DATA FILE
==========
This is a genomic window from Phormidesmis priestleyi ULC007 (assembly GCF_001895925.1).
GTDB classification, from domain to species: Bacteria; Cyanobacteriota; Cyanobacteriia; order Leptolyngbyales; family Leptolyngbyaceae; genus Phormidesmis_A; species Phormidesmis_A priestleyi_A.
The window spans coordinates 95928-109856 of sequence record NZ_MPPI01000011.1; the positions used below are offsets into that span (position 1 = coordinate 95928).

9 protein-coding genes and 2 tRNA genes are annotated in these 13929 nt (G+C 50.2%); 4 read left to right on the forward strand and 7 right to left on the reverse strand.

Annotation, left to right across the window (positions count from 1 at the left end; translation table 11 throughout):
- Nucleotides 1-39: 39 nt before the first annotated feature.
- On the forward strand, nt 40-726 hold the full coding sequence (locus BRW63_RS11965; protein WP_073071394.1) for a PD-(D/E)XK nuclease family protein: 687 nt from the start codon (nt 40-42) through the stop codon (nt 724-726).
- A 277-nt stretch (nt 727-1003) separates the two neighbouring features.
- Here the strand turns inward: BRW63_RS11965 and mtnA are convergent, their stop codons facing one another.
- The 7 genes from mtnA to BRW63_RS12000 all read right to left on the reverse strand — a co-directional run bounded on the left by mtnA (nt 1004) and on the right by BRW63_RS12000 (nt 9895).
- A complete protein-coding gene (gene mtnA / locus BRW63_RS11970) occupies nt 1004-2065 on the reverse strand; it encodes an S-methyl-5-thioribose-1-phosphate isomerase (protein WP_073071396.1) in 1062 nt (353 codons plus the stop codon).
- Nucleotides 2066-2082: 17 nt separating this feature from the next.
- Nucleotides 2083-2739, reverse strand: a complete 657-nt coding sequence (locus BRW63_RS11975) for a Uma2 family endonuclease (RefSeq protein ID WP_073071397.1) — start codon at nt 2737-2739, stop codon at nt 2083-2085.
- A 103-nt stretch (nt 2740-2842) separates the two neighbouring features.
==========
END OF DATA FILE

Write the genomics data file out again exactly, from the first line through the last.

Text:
This is a genomic window from Phormidesmis priestleyi ULC007 (assembly GCF_001895925.1).
GTDB classification, from domain to species: Bacteria; Cyanobacteriota; Cyanobacteriia; order Leptolyngbyales; family Leptolyngbyaceae; genus Phormidesmis_A; species Phormidesmis_A priestleyi_A.
The window spans coordinates 95928-109856 of sequence record NZ_MPPI01000011.1; the positions used below are offsets into that span (position 1 = coordinate 95928).

9 protein-coding genes and 2 tRNA genes are annotated in these 13929 nt (G+C 50.2%); 4 read left to right on the forward strand and 7 right to left on the reverse strand.

Annotation, left to right across the window (positions count from 1 at the left end; translation table 11 throughout):
- Nucleotides 1-39: 39 nt before the first annotated feature.
- On the forward strand, nt 40-726 hold the full coding sequence (locus BRW63_RS11965; protein WP_073071394.1) for a PD-(D/E)XK nuclease family protein: 687 nt from the start codon (nt 40-42) through the stop codon (nt 724-726).
- A 277-nt stretch (nt 727-1003) separates the two neighbouring features.
- Here the strand turns inward: BRW63_RS11965 and mtnA are convergent, their stop codons facing one another.
- The 7 genes from mtnA to BRW63_RS12000 all read right to left on the reverse strand — a co-directional run bounded on the left by mtnA (nt 1004) and on the right by BRW63_RS12000 (nt 9895).
- A complete protein-coding gene (gene mtnA / locus BRW63_RS11970) occupies nt 1004-2065 on the reverse strand; it encodes an S-methyl-5-thioribose-1-phosphate isomerase (protein WP_073071396.1) in 1062 nt (353 codons plus the stop codon).
- Nucleotides 2066-2082: 17 nt separating this feature from the next.
- Nucleotides 2083-2739, reverse strand: a complete 657-nt coding sequence (locus BRW63_RS11975) for a Uma2 family endonuclease (RefSeq protein ID WP_073071397.1) — start codon at nt 2737-2739, stop codon at nt 2083-2085.
- A 103-nt stretch (nt 2740-2842) separates the two neighbouring features.